Secondary circulation within a tropical cyclone observed with L-band wind profilers
- 1Research Institute for Sustainable Humanosphere, Kyoto University, Uji, Kyoto 611-0011, Japan
- 2Graduate School of Science and Technology, Kobe University, Kobe 657-8501, Japan
- 3Institute of Observational Research for Global Change, Japan Agency for Marine-Earth Science and Technology, Yokohama 236-0001, Japan
- 4Osaka Electro-Communication University, Neyagawa, Osaka 572–8530, Japan
- 5National Institute of Information and Communications Technology, Koganei, Tokyo 184–8795, Japan
Abstract. In association with the passage of a Tropical Cyclone (TC) around Japan, the secondary circulation in the region from the outer side to the center was investigated in detail by two separately located L-band wind profilers and the rawinsonde observations from 1 to 2 October 2002, for the first time. As the wind profilers can observe wind fields not only within rainbands but also in between, the mesoscale wind circulation including the vertical wind component in wide areas from the lower layer to the upper layer was investigated.
While the TC center approached the profiler stations, several rainbands associated with the TC subsequently passed. Relatively warm, moist inflow with a cyclonic rotation was observed in the lower-troposphere while the TC center approached. The inflow reached the inside of the main rainband where the updraft was observed. Above 5-km height (with temperature below 0°C), outflow and weak downdraft corresponding to falling frozen particles were observed. It is considered that the frozen particles formed precipitating clouds mainly in the outer rainband region. The continuous wind circulation transported water vapor from the lower troposphere to the upper troposphere via the vicinity of TC center.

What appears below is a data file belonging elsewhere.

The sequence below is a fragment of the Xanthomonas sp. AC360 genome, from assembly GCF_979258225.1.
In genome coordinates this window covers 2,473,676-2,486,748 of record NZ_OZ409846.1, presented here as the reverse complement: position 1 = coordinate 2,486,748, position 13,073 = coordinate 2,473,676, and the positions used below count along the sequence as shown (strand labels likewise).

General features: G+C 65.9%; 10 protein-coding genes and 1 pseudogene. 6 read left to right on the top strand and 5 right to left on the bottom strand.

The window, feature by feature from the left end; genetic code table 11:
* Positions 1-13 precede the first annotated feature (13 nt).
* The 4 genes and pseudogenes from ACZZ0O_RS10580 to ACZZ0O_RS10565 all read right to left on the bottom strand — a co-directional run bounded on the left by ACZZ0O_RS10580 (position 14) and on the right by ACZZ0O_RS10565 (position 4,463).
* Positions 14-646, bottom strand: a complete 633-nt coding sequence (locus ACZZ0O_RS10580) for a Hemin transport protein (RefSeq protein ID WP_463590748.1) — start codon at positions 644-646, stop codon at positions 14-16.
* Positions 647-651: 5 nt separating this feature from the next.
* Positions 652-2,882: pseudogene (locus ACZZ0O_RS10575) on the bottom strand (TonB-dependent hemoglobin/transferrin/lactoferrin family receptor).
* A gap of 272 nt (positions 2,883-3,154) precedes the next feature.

On the other hand, after the passage of the TC center, the developed rainband passed, which was located in the south and southwest quadrant of the TC. It is suggested with the profilers' data that the rainband was intensified mainly by warm and moist outflow below 3-km height.